"The grief of the whites of my party is now loud and more distressing, yet less touching than the untold sorrow of the poor Indian. The heart-broken wife or mother whose feelings had not from the cradle been nerved by the philosophy of the woods, could not, when a beloved child or husband was snatched within an hour from rosy health & from her bosom, brood over her anguish in silence. She must teIl her misery to the world. The whites and the half breeds too are far more timid & far more selfish I find, in scenes of danger & of affliction than the full blooded Indian." After listing the dead, Harris added: " All of whom with the exception of Alex M'Toy have been decently buried, & his coffin will be in readiness in a few minutes."
Seven more died on the seventeenth and the same number the next day. Nearly all those afflicted with cholera were either suffering, or just recovering, from measles
Five died on the nineteenth. Harris wrote: "People employed in burying their dead, nursing the sick, washing, & burning the underbrush of the woods, & creating a smoke... Thus far all my dead have had as decent burial as the circumstances would admit, in some cases when pressed we have been obliged to put two or even three bodies in one coffin, but such instances have occurred rarely."
A Faithful Physician
Doctor Roberts, the faithful country doctor who had come from Alabama to this country a few years before with his little family, attended his patients constantly day and night. His treatment was limited principally to doses of from one-half to a grain of opium, and then fifteen to forty grains of calomel. Under his ministration the death-rate dropped to one a day on the twentieth and twenty-first. That evening with the battle apparently won, the doctor was stricken and died the next day. Doctor Roberts had attended faithfully and intelligently the sick and dying Indians. "He has left a wife and young family in embarrassed circumstances."
From about fifteen miles away came Doctor [Nimrod] Menifee...but he was obliged to leave and look after his own patients. Doctor Fulton of Little Rock came a few days later but succumbed to the hardships of his duties and was obliged to leave Lt. Harris alone with the sick.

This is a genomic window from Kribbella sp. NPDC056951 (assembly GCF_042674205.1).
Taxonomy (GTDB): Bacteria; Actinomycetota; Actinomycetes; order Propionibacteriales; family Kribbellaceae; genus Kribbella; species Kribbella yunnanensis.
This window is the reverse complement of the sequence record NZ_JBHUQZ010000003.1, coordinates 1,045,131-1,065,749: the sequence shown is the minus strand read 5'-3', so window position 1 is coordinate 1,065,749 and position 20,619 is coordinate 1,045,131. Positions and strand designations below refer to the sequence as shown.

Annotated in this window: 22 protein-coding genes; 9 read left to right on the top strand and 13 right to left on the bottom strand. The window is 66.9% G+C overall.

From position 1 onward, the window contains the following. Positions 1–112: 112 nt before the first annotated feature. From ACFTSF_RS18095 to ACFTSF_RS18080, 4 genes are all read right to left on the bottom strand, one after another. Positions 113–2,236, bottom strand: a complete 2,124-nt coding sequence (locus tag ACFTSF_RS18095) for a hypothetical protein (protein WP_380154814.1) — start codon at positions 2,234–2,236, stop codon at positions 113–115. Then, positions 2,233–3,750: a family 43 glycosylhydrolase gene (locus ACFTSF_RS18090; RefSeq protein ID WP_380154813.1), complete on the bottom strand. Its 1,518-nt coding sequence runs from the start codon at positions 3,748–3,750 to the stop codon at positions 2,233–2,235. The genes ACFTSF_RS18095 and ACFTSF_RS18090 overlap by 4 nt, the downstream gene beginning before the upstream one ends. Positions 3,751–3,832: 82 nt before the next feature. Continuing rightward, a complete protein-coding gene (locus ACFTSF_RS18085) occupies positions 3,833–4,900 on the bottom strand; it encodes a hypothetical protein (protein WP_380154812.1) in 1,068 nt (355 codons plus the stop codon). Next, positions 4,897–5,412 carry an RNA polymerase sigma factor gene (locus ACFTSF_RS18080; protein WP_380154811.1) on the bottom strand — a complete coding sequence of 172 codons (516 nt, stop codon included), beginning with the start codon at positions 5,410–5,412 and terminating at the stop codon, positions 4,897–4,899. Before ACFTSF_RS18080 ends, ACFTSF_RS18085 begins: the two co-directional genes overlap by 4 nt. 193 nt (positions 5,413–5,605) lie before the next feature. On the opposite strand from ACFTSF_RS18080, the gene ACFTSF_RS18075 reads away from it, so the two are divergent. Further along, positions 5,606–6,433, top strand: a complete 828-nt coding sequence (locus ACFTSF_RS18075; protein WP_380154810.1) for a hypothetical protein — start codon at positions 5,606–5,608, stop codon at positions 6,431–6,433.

In order to travel about looking for oxen and wagons, Harris had purchased a horse, was stolen from near the camp by white horse-thieves who took also a few ponies of the Indians .
The twenty-fourth the "steamer Cavalier passed with sundry of the Cherokee emigrants...several of whom are very sick." The next day there were several deaths and more became ill. Six teams of six-oxen and one five-horse team that had been engaged, arrived at camp On the twenty-sixth, Harris was attacked and after taking forty grains of calomel and half a grain of opium took a hot foot bath. Although still sick, he mounted a horse and rode through the camp supervising the efforts to start the journey again.
The wagons loaded with food and sick started across Cadron creek. ...The oxen were poor animals weak from the custom of feeding them nothing through the winter but the cane which they foraged for themselves. Because of the large number of ill and infirm it was necessary to carry all the provisions possible; as the great flood of the year before had left very little food in the country, which, when it could be procured at all, was surrendered grudgingly in small quantities and at a very high price. For these reasons, Lt. Harris required the Indians to leave behind all their effects but blankets, light bedding and cooking utensils, indispensable to the comfort of the sick and for their subsistence upon the road, and these things they were obliged to carry on their backs.
All the people who could stand traveled on foot, many of them bare-foot, men, women, and children. Salvaging only what they could carry, they abandoned the many cherished possessions they had brought from their old homes with which to begin life anew in the wilderness: their bedding, household utensils, looms, ovens, pot-hooks, spinning-wheels, farming implements, plows, hoes, and harness. Three children died of the measles and were buried the first day of March, three the next, one the next, and one on the thirtieth, when the party reached the Illinois Bayou near the site of old Dwight Mission [west of present-day Russellville].
The Trail of Tears at Cadron
Grant Foreman
Faulkner County Facts and Fiddlings
Volume XL, Spring and Summer, 1998, Nos. 1-2
pages 14-17